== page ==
Marin coffee company makes global impact


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At Equator Estates Coffees and Teas in San Rafael, it is all about the beans -- their scent, taste and their quality.

"When you're selling to Thomas Keller of the French Laundry and Tracy DesJardin at Jardineire's, it's very important that you have a finger on quality," said Equator Estate Coffees and Teas CEO Helen Russell.

For Russell and company co-founder Brooke McDonnell, it starts in Central America and Africa with a relationship with the growers.

"We've done micro credit loans in Nicaragua, we built a cupping station in Guatemala, we've done an irrigation project in Ecuador and all this things are very important to assure quality for our customers," said Russell.

Cupping is coffee's version of wine tasting. You sip, swish and sort through the flavors.

Equator Coffee sells its organic, fair trade certified, rain forest alliance coffee beans to 200 wholesale customers, mostly in Northern California.

And the company helps people grow as well, such as Chido Govero in Zimbabwe, who at 13, lost her mother to AIDS.

"And what she has learned to do is grow mushrooms and now she's teaching others to grow mushrooms. Because without the security that food brings, these girls are absolutely at risk," said Russell.

Equator won best tasting coffee at this year's Roaster's National Convention.

Russell took home the Trail Blazers Award from the National Association of Women Business Owners for sustaining a profit for 10 consecutive years in good times and bad.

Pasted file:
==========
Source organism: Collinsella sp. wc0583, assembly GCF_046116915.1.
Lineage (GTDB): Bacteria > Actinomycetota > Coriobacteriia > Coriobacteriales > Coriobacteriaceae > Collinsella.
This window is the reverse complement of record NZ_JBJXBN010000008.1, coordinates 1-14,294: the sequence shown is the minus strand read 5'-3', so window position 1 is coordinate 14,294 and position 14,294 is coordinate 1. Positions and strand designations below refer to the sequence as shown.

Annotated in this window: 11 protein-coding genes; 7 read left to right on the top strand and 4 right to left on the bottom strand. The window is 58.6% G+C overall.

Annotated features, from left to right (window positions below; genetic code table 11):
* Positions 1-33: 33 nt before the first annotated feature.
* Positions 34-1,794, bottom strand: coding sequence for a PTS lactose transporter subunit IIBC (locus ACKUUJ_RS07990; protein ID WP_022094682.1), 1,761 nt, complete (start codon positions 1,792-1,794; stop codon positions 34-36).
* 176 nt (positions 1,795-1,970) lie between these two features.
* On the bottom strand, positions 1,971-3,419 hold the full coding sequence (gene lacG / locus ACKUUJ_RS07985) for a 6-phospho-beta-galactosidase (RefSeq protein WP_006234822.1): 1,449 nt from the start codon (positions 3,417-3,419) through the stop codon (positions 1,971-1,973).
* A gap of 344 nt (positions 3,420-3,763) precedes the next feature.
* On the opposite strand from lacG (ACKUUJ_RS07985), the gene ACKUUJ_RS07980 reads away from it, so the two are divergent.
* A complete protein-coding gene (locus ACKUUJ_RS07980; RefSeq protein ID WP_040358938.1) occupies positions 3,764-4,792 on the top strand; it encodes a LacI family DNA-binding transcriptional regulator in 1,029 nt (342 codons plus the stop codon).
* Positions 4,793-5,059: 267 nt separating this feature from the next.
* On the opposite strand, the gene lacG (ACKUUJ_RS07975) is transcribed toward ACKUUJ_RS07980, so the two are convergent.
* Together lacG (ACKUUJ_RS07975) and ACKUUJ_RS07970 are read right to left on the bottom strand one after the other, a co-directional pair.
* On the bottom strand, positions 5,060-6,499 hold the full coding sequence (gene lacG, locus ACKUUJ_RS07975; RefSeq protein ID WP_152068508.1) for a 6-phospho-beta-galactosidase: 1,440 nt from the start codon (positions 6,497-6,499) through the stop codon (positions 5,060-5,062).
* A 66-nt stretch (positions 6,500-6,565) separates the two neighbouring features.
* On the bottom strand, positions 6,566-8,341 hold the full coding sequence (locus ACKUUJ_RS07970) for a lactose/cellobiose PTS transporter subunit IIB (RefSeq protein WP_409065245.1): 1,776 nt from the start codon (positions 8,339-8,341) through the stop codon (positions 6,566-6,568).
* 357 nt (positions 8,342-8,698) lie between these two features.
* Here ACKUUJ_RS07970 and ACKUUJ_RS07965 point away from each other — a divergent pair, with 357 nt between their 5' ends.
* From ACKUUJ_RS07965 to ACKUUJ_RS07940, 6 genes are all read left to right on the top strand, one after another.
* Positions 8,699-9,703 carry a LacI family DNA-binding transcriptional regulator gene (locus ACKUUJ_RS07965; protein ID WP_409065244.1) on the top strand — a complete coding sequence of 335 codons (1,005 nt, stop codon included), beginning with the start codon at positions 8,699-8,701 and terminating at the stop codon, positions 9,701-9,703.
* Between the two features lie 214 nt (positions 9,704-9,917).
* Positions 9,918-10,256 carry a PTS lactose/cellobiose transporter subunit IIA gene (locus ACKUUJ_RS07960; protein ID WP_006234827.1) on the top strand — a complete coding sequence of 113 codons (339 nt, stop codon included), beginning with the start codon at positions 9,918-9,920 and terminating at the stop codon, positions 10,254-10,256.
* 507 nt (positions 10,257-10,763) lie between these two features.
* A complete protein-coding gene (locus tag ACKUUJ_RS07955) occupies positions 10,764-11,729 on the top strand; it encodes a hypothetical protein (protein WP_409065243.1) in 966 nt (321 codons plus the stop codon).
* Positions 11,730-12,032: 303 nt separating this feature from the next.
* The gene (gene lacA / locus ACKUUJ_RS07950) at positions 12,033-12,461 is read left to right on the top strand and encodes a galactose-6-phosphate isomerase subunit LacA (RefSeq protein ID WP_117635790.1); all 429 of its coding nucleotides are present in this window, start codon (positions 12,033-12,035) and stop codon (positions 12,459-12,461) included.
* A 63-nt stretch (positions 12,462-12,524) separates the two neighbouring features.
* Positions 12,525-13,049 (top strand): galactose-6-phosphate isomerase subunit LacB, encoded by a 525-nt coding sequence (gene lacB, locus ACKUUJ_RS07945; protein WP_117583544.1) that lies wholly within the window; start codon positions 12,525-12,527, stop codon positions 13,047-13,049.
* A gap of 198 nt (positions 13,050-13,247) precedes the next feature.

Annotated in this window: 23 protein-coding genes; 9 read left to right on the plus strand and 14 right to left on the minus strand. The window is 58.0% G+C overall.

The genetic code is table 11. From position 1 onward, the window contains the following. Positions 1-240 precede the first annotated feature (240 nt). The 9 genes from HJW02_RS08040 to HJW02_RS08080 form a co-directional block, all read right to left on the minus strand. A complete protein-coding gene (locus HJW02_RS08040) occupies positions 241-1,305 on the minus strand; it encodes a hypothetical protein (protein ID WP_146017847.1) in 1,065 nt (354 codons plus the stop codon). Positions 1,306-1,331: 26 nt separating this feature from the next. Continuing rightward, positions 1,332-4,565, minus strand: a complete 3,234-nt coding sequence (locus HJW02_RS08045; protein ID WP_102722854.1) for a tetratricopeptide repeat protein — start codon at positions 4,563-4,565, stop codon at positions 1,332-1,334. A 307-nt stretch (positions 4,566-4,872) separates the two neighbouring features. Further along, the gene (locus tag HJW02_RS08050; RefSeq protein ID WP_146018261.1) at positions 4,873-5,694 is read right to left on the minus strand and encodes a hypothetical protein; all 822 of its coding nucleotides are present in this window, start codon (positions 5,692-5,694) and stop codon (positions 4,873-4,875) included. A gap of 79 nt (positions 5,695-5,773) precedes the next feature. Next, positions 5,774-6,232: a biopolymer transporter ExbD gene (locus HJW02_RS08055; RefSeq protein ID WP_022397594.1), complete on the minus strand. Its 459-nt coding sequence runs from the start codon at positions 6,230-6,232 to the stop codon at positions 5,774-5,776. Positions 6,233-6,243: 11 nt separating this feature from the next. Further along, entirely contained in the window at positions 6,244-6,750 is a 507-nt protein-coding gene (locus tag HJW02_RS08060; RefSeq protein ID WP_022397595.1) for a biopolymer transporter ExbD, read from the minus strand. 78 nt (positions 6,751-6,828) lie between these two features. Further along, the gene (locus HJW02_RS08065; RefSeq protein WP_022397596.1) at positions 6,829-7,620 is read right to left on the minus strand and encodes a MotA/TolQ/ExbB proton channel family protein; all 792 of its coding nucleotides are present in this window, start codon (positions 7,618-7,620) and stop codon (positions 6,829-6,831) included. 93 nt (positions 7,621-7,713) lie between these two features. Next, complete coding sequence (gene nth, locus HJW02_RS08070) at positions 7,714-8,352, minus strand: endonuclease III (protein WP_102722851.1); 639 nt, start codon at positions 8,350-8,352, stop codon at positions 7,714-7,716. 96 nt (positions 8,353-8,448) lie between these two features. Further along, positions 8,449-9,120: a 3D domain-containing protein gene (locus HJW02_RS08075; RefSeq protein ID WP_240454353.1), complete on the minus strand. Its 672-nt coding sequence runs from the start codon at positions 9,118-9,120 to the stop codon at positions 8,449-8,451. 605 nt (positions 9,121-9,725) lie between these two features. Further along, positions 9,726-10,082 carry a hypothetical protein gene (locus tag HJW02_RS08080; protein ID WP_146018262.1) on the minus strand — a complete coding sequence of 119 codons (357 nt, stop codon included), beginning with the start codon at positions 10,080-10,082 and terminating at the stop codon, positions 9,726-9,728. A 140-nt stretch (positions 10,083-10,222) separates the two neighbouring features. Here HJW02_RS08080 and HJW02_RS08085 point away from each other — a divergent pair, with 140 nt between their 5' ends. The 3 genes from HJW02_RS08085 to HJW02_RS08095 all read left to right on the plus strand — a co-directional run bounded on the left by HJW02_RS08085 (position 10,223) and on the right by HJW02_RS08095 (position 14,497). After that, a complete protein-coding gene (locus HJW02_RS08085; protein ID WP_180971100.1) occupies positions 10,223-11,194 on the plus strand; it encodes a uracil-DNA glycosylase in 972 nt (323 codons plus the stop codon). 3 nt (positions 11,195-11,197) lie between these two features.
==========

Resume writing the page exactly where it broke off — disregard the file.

Something else that reflects well on the company, it's their environmentally-friendly coffee bean roaster built right up the road in Petaluma.

"It's called the Kestnell Roaster and it's using 80 percent less natural gas than the others, so with the $800 we save per month we buy a bio diesel truck and pay extra amount for the gas we use," said Russell.

So what are these women going to do for an encore -- find world peace? Actually, because of what they're part of in Rwanda, they are contributing to that.

"The genocide took place 15 years ago. By buying coffee from Rwanda, we are keeping the tensions in the community, all the roasters who are importing are keeping tensions down because when you have an economic product that is viable, people are going to be working and tensions lowered," said Russell. "You cannot be in specialty coffee and not be transformed. It's about relationships and a journey from crop to cup."

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